Dossett is among those who still use simple Excel spreadsheets rather than invest the time required to learn and then master the latest technology platform. “I definitely fall into that group,” Dossett says. “And I really don’t see any reason to change my mind.” She uses spreadsheets for three simple reasons: They’re free. They’re easy to use. And they work.
Furthermore, she says, she has not encountered a specific planning need that cannot be met by her long-standing and comfortable use of spreadsheets. And from what she hears anecdotally, including at meeting industry events, a surprising number of experienced planners agree with that assessment — while tech-savvy, young planners just beginning their careers embrace the trendiest new technology with genuine enthusiasm.
For planners such as Dossett, her more tech savvy peers might ask an obvious question: Why not take the time to master technology?
She has a clear response to the query.
“To me, of the thousands of products out there, the few — and I stress the few — I might be interested in don’t actually serve my needs,” she says. “For example, you either have to buy a pre-set package that doesn’t service all of your individual needs, or you get something free that is either low-end or the ‘free’ part turns out to be a way to get you to upgrade to a paid service.” So based on those two essential perceptions, she remains resistant to the idea that technology is the holy grail of the meeting industry it is often made out to be by providers.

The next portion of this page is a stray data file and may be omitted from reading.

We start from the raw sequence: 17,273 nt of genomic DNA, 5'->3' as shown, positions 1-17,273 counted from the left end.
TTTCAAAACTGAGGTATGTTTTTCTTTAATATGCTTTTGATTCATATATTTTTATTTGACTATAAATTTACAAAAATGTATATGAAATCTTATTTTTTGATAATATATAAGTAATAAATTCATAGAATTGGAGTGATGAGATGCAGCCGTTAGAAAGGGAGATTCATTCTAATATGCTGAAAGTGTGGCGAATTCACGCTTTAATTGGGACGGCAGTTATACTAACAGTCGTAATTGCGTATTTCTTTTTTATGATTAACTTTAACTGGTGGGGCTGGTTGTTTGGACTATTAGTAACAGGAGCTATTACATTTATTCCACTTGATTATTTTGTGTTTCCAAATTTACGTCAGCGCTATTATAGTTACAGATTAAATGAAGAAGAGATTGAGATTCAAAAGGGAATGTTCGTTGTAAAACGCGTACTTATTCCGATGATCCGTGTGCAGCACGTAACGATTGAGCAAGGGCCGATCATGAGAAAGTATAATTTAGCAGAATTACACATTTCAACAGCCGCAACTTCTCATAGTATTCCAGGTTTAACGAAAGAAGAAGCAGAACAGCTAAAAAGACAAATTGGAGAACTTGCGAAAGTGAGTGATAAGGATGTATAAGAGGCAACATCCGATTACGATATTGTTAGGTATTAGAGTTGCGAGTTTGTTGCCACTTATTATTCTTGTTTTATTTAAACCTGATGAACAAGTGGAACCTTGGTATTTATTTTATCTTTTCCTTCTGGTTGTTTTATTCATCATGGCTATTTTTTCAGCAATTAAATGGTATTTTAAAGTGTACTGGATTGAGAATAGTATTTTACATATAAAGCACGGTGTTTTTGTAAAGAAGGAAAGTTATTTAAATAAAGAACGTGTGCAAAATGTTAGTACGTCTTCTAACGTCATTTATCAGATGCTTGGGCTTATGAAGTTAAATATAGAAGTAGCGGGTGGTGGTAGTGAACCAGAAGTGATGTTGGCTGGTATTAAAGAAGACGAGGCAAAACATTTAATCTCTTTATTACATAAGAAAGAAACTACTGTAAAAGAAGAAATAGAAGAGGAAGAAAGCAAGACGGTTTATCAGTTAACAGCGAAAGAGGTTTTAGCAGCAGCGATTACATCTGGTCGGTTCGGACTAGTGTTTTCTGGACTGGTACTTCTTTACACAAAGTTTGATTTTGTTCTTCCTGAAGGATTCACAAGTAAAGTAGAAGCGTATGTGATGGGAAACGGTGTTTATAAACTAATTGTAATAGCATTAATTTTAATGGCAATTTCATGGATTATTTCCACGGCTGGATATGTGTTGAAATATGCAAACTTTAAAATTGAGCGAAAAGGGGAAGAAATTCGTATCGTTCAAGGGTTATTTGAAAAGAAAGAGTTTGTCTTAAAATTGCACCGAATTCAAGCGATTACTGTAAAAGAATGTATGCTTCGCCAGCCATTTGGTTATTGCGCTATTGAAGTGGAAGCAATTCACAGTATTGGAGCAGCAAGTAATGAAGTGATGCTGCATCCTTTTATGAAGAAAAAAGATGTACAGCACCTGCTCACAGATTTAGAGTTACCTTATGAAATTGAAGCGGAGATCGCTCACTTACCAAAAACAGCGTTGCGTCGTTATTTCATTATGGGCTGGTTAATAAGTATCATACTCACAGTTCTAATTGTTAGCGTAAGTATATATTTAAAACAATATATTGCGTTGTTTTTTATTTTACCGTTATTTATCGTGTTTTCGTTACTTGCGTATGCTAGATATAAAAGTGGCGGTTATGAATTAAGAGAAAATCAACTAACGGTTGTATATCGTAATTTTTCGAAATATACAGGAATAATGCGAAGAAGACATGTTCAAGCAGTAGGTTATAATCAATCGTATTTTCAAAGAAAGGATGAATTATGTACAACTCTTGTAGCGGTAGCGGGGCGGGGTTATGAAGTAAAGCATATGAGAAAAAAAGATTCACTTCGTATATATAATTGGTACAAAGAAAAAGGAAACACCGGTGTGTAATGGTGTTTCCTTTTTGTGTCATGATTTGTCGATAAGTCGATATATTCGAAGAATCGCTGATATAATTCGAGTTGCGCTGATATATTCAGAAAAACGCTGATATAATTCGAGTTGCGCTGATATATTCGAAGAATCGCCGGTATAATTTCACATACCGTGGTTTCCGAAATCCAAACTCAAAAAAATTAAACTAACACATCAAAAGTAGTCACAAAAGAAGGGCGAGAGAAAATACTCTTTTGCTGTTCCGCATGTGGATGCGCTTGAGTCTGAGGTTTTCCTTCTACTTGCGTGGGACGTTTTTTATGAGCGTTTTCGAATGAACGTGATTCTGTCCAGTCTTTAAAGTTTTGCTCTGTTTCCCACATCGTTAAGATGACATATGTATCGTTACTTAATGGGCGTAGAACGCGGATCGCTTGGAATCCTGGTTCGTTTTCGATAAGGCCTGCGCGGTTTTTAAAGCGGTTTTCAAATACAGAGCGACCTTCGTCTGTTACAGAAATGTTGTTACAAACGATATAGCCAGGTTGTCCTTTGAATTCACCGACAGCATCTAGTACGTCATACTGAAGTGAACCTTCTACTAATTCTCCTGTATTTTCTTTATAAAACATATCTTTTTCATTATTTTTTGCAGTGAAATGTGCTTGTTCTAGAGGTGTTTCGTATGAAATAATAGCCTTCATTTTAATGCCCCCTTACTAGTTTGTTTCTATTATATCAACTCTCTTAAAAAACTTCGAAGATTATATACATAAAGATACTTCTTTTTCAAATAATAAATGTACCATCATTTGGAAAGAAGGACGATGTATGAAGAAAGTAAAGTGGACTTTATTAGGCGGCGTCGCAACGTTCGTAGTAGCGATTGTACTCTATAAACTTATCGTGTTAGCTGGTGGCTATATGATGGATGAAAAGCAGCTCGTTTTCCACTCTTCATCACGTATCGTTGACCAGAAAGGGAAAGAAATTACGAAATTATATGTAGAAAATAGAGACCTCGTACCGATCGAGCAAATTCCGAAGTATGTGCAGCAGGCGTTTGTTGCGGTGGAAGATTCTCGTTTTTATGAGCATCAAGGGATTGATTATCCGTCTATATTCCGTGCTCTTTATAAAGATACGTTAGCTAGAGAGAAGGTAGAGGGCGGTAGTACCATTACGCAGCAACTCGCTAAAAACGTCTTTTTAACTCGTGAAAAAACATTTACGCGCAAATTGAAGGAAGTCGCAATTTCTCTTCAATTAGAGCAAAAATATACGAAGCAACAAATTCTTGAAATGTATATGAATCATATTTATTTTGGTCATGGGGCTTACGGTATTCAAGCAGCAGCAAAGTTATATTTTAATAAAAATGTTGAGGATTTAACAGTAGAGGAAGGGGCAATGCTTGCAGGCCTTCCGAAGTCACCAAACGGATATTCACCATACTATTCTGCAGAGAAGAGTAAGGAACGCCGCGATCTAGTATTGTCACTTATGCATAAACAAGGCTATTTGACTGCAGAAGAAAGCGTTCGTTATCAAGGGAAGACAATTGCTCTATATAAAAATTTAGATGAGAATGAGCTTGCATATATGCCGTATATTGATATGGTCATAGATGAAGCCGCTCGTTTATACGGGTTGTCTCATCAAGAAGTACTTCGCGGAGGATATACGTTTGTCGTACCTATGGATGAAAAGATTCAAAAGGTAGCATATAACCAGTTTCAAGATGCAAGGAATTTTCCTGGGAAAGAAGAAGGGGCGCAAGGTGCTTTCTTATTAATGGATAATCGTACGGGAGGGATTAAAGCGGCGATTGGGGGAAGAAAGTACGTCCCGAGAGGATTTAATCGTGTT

A further complication for her, as an independent planner, is the need for seamless integration into a client’s technology platform. “For the customization you need for a particular meeting, you generally need to get buy-in from the company’s information technology (IT) department — which could be a challenge because, among other things, it costs money,” she says. And with meeting budgets remaining tight and resources stretched thin, that factor just makes the aggressive deployment of the latest technology even more daunting, she believes.
And finally, like many planners, she is aware that although most meeting technology providers boast that their tools are easy to use, the opposite is often the case. “And that is a common source of frustration for me and many other planners,” Dossett says.
Cramer also can relate to that assertion, she says. “My issue with that is really instructions that aren’t very clear, or the fact that it takes a lot more clicks or a lot more effort to get it to do the things it’s supposed to do,” she says. “Sometimes I find myself saying, ‘Wait. I already did that. Now you want me to do it again?’ And I agree that sometimes these tools are not as easy to use as the vendor says they are. And that translates to more demands on my time.”
As Cramer noted earlier, nearly all of her clients expect her to be aware of and conversant about the ever-widening range of new technologies in existence and which one is best for a precise purpose.
“All of them expect me to know the latest technology so I can make recommendations,” she says. “None of them expect me to also be an expert on using them or to be able to teach them how to use it. But it’s a challenge just to be able to know enough to tell a client about the pros and cons of a particular tool they might ask about.”